If however, that person were not being hit directly by the flowing air (standing outside the air path), it gets complicated. Since there is no more fast flowing air to mask the feeling of coldness, other factors would come into play. The cheap cooler, would now be exposed as what it actually is.
The person would feel the following:

  1. Hotter, due to the hot air and high humidity.
  2. Colder, due to moisture is better at removing heat than air.
  3. Colder, if the person is not perspiring.
  4. Hotter, if the person is perspiring.

The dominant effect, is clearly dependent on the many factors mentioned above, whether the person is perspiring or not, or whether the water is cold or not, and whether the water evaporates in great number or not.

Well, what if the experiment is conducted in a closed room? Would the air cooler cools the air in the room?

Picture 2

What will happen to the room, is it going to get colder as everyone assumed, or is it going to get hotter, or nothing?

When the water evaporates, the heat is transferred into the air, making the air hotter. The left behind water would get colder however. The hotter air and the colder water, would technically going to cancel each other out. This is because the hotter air will circulate through the room and would come back to the inlet of the unit, which now circulating colder water. So hotter air, is cooled by colder water, leaving no net effect, at first look. The humidity inside the room would reach 100% very quickly and things would start to change.

The room will start to get hotter and hotter. The reason?

The air-cooler requires electricity to operate, perhaps around 30 Watt. Where would this energy ends up? It will stay in the room for sure, and it is equivalent to heating the room using a heating coil of 30 Watt. The net effect? The room will get hotter and hotter.

Picture 3

In order to cool the room, energy must be expelled.  Using standard split refrigerant aircond would accomplish exactly this.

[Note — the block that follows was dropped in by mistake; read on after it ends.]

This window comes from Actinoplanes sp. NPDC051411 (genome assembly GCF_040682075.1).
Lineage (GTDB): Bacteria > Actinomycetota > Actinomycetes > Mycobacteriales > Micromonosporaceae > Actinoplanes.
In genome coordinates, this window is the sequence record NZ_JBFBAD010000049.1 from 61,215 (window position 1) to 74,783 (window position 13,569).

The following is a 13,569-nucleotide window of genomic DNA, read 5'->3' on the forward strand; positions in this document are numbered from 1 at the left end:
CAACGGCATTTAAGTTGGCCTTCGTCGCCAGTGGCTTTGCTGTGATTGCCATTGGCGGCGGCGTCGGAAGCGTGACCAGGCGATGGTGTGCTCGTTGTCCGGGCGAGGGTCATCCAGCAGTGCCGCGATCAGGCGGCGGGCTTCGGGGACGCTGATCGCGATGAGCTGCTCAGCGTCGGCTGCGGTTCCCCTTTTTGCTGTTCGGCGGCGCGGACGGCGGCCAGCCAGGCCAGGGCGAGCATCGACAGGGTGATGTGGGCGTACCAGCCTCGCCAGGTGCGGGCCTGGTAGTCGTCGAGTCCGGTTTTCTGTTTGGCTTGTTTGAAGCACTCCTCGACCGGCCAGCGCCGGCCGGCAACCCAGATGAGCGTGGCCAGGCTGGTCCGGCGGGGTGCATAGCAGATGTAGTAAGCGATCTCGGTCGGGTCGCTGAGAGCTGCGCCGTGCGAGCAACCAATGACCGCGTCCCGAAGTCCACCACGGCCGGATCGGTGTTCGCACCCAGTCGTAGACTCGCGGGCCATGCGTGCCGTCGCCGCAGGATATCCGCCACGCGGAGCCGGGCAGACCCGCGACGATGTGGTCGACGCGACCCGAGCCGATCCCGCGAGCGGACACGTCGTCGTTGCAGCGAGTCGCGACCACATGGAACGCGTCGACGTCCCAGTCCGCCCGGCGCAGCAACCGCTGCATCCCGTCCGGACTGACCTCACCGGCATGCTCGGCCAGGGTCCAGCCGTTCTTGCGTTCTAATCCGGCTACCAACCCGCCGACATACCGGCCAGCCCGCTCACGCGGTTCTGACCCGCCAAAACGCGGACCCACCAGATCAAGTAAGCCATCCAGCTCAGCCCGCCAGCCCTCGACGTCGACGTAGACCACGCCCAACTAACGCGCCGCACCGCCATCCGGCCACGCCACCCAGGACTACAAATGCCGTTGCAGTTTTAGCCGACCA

Picture 4

An air-conditioning unit is different however. It can transfer the heat outside of the room, thereby making the room colder. This is accomplished by absorbing the heat into the refrigerant. The liquid refrigerant is expanded just near the in-room cooler, changing into a gas due to a drop in pressure and becoming colder at the same time. Now, the cool gaseous refrigerant will absorb the heat in the room and will become hotter. It then moves out of the room to the external exchanger and then compressed by a compressor, heating the gas in the process. The gas which is at high pressure and temperature must now be cooled, so outside air is used to cool the hot gas via a heat exchanger, cooling the gas until it turns back into a liquid form. The cycle repeats as it sent to the room once more.

This process is rather energy intensive, so it is better to use other means of heat transfer ‘symbiosis’. For example, cold water used for washing can be utilized to cool the room too. One need to be creative on how to make full use of his or her resources, isn’t it?

Now to those who already have these cheap cooling units, what can they do?

The easiest and simplest solution is to put ice into the water tank. This will allow the air to exchange its heat, into the ice, which will turn into, well, water. As long as the water is much colder than the room’s air, cooling would take place.